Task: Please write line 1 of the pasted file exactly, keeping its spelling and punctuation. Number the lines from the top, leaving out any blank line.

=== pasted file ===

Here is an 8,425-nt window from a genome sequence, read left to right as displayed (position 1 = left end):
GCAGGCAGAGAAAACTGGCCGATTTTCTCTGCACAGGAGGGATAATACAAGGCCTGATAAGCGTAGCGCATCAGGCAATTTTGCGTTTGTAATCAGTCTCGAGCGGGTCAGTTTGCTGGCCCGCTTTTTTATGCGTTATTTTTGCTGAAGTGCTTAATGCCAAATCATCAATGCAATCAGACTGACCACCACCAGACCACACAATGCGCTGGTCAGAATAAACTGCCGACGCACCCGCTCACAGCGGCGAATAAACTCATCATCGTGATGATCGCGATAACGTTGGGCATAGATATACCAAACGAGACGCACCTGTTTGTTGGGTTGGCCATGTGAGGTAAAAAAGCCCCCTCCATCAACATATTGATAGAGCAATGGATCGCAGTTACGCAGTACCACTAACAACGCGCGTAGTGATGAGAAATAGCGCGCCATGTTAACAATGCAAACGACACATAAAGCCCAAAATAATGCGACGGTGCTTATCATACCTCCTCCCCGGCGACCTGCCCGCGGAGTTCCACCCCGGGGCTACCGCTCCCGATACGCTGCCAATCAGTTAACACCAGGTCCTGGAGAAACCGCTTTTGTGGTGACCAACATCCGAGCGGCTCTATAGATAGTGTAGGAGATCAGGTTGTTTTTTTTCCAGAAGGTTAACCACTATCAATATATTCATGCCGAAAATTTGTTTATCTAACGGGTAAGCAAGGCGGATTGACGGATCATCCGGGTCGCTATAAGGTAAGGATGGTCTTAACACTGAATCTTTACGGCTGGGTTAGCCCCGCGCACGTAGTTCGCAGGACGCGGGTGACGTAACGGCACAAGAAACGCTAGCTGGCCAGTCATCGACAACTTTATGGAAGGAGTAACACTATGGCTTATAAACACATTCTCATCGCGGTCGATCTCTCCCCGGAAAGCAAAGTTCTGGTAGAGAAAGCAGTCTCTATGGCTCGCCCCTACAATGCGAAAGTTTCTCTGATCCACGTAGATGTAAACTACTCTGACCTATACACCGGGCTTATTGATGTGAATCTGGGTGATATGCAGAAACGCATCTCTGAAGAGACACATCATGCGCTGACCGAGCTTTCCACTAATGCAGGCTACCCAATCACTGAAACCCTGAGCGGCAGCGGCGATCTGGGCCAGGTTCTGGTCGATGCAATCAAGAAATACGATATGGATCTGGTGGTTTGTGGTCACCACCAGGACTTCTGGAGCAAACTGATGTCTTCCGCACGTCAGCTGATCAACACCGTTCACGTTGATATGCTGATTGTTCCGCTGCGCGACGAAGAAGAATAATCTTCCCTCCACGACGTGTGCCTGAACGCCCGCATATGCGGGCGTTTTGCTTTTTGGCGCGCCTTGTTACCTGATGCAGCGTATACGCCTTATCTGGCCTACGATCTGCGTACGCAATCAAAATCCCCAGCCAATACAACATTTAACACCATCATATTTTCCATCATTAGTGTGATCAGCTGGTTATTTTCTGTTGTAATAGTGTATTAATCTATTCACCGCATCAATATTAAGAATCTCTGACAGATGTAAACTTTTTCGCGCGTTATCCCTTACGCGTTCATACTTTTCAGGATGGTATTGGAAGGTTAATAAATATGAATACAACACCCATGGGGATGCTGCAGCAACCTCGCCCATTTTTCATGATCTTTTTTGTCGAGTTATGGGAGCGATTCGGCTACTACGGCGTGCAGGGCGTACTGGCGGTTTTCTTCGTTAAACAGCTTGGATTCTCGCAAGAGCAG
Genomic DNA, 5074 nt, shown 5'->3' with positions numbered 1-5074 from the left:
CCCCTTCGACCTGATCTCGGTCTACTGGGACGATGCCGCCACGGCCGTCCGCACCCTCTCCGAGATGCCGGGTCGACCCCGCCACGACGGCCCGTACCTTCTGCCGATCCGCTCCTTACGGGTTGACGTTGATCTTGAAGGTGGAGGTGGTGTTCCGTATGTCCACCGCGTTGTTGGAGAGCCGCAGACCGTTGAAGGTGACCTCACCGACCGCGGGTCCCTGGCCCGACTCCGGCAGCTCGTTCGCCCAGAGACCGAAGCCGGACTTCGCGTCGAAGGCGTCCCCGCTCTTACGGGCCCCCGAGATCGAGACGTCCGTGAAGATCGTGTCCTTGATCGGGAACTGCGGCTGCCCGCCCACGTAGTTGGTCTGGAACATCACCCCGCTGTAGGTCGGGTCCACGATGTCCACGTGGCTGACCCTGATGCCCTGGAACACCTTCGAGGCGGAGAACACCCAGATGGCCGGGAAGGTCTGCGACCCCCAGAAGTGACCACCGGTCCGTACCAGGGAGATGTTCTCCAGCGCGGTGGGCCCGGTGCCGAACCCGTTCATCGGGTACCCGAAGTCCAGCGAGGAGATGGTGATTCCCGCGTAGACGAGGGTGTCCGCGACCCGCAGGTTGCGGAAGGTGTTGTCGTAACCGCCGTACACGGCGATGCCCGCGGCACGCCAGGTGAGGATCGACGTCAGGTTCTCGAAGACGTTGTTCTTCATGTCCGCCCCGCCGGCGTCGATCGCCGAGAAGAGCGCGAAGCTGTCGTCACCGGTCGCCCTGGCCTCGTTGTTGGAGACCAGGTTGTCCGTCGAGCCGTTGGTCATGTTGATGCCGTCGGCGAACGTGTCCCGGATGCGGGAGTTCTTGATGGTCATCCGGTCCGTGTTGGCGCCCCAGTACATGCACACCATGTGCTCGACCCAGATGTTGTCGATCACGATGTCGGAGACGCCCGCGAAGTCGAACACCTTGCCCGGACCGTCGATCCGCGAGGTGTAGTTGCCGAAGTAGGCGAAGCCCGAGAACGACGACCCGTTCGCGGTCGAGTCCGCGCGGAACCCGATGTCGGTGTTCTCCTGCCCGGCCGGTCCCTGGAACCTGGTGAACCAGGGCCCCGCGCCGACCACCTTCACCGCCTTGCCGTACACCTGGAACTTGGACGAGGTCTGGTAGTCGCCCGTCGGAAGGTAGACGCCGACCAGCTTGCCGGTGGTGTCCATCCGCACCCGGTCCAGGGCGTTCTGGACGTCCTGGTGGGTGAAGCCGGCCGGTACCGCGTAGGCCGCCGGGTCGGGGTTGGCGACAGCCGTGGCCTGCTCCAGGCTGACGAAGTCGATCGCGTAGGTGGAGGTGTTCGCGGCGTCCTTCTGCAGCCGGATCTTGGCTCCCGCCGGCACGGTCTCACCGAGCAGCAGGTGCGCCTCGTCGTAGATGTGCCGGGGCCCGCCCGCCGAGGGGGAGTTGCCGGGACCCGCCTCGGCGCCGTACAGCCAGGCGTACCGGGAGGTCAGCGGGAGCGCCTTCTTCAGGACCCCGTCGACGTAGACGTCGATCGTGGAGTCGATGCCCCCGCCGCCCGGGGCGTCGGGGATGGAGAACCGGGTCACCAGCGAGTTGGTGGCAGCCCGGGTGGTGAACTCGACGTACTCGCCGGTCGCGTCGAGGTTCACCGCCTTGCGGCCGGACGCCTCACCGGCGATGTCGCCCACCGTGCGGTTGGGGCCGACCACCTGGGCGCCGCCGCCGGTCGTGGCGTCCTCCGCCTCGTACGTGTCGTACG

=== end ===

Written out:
Here is an 8,425-nt window from a genome sequence, read left to right as displayed (position 1 = left end):